Though the civic body, spurred by a Bombay high court directive, pulled down 6,294 illegal banners and posters on Thursday and Friday, in what smacks of a half-hearted effort, it did not maintain details and records of any of them.
This means no action will be initiated against those who put them up, 80% of whom are political functionaries.
The civic body claimed it could not have filed prosecutions in the short span of 24 hours given by the court to remove the banners, but said it would begin initiating action against offenders from Saturday.
“We have decided to initiate prosecution against the well-wisher whose name is mentioned on a banner, from Saturday. Launching legal action or filing a police complaint is a time-consuming process. A detailed inspection report of each banner removed needs to be prepared for it,” said Mohan Adtani, additional municipal commissioner.
Civic officials, however, said legal action would effectively begin only from Monday.
“We will start filing prosecutions next week as per court orders by clicking photos and noting the names that appear on banners in the city. If a single offender is difficult to identify from a banner, we will locate the nearby political party office and enquire for details,” said Rajendra Bhosale, deputy municipal commissioner (special).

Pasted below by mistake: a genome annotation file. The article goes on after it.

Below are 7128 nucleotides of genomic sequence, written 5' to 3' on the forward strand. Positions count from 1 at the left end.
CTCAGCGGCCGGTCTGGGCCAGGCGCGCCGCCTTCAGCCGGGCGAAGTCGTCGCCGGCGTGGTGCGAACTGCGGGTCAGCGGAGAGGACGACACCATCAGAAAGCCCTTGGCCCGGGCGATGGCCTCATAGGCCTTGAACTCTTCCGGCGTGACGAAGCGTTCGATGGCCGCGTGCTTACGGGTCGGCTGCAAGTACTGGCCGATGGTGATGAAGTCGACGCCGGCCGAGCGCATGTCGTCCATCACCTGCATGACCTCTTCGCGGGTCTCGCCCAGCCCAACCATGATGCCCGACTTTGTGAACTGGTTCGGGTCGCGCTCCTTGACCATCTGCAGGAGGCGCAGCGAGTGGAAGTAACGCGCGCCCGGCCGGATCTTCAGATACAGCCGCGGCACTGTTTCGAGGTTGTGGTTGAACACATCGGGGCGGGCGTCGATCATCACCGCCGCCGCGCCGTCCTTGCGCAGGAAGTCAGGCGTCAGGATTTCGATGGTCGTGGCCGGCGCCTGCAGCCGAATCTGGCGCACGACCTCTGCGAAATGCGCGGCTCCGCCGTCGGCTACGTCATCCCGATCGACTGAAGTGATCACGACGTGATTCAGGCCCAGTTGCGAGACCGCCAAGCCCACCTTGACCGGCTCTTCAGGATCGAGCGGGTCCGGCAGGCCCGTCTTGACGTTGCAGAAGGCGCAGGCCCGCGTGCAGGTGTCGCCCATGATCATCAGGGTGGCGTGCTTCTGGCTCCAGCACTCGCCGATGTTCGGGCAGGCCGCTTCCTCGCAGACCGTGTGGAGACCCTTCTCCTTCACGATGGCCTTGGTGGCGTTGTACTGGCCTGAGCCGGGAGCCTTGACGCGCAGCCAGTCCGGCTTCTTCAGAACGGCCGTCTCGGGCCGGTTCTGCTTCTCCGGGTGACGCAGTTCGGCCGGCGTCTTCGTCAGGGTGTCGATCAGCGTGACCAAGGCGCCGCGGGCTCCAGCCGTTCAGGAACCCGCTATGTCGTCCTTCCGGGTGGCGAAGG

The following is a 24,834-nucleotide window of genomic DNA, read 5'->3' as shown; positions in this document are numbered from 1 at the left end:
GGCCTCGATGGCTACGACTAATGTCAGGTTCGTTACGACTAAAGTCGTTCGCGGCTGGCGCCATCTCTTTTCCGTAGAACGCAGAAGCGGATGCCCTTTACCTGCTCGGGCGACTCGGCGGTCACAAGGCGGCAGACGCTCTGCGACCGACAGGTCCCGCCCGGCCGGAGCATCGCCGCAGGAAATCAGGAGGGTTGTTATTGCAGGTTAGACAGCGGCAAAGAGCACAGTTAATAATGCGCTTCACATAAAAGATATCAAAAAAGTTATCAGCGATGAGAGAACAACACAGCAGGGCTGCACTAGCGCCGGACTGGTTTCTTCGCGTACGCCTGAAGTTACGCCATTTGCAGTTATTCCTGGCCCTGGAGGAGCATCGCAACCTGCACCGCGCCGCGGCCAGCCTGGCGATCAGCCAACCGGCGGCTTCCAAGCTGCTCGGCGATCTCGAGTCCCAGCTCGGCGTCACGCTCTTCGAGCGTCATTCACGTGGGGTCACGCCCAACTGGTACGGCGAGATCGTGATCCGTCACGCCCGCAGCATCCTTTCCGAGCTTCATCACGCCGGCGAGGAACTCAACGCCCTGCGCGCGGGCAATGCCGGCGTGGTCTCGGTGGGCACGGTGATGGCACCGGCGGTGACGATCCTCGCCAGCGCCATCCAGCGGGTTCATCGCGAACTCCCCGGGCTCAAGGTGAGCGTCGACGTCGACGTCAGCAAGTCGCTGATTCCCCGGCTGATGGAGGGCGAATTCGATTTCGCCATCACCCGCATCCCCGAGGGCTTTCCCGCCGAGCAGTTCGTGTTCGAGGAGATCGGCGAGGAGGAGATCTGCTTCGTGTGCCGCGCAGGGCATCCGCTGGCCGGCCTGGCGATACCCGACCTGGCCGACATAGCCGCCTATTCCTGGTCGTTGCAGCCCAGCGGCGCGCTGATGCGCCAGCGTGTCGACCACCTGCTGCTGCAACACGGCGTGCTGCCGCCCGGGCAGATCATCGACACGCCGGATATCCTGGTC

Activists have criticised the civic body for failing to take stringent action against repeat offenders and have decried its leniency in taking action against political parties.
Officials though say that formulation of a policy to regulate and reduce the number of political banners in the city is in process. “The draft of the policy aimed to reduce and regulate banners in the city is expected to be ready in a month. It would then be displayed on the civic body’s website for public suggestions and objections before it is finalised for implementation,” Bhosale said.
The civic body had earlier announced that until a new policy is finalised, it would not issue licences for any political banners and posters.